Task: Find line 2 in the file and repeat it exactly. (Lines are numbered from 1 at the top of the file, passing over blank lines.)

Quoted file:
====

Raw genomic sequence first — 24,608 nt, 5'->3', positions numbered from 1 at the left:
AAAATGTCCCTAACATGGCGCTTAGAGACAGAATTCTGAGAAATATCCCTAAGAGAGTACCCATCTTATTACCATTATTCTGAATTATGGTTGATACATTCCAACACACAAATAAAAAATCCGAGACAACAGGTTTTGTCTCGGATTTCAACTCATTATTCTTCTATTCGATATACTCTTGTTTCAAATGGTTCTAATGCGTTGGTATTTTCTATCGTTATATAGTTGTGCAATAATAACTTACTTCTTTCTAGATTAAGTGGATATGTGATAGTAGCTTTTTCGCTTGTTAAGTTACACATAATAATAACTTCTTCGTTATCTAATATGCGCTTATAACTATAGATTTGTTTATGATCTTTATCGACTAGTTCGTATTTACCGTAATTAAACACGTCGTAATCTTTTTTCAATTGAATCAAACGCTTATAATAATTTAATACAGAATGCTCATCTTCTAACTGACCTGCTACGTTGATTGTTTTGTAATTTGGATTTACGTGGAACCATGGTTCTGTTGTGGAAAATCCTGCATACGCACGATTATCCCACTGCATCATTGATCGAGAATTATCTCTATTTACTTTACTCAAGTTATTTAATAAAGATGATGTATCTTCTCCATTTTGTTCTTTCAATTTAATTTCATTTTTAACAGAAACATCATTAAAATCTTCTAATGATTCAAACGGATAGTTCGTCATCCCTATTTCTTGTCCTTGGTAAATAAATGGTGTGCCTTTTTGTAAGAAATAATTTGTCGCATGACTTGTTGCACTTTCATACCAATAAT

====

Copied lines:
AAAATGTCCCTAACATGGCGCTTAGAGACAGAATTCTGAGAAATATCCCTAAGAGAGTACCCATCTTATTACCATTATTCTGAATTATGGTTGATACATTCCAACACACAAATAAAAAATCCGAGACAACAGGTTTTGTCTCGGATTTCAACTCATTATTCTTCTATTCGATATACTCTTGTTTCAAATGGTTCTAATGCGTTGGTATTTTCTATCGTTATATAGTTGTGCAATAATAACTTACTTCTTTCTAGATTAAGTGGATATGTGATAGTAGCTTTTTCGCTTGTTAAGTTACACATAATAATAACTTCTTCGTTATCTAATATGCGCTTATAACTATAGATTTGTTTATGATCTTTATCGACTAGTTCGTATTTACCGTAATTAAACACGTCGTAATCTTTTTTCAATTGAATCAAACGCTTATAATAATTTAATACAGAATGCTCATCTTCTAACTGACCTGCTACGTTGATTGTTTTGTAATTTGGATTTACGTGGAACCATGGTTCTGTTGTGGAAAATCCTGCATACGCACGATTATCCCACTGCATCATTGATCGAGAATTATCTCTATTTACTTTACTCAAGTTATTTAATAAAGATGATGTATCTTCTCCATTTTGTTCTTTCAATTTAATTTCATTTTTAACAGAAACATCATTAAAATCTTCTAATGATTCAAACGGATAGTTCGTCATCCCTATTTCTTGTCCTTGGTAAATAAATGGTGTGCCTTTTTGTAAGAAATAATTTGTCGCATGACTTGTTGCACTTTCATACCAATAAT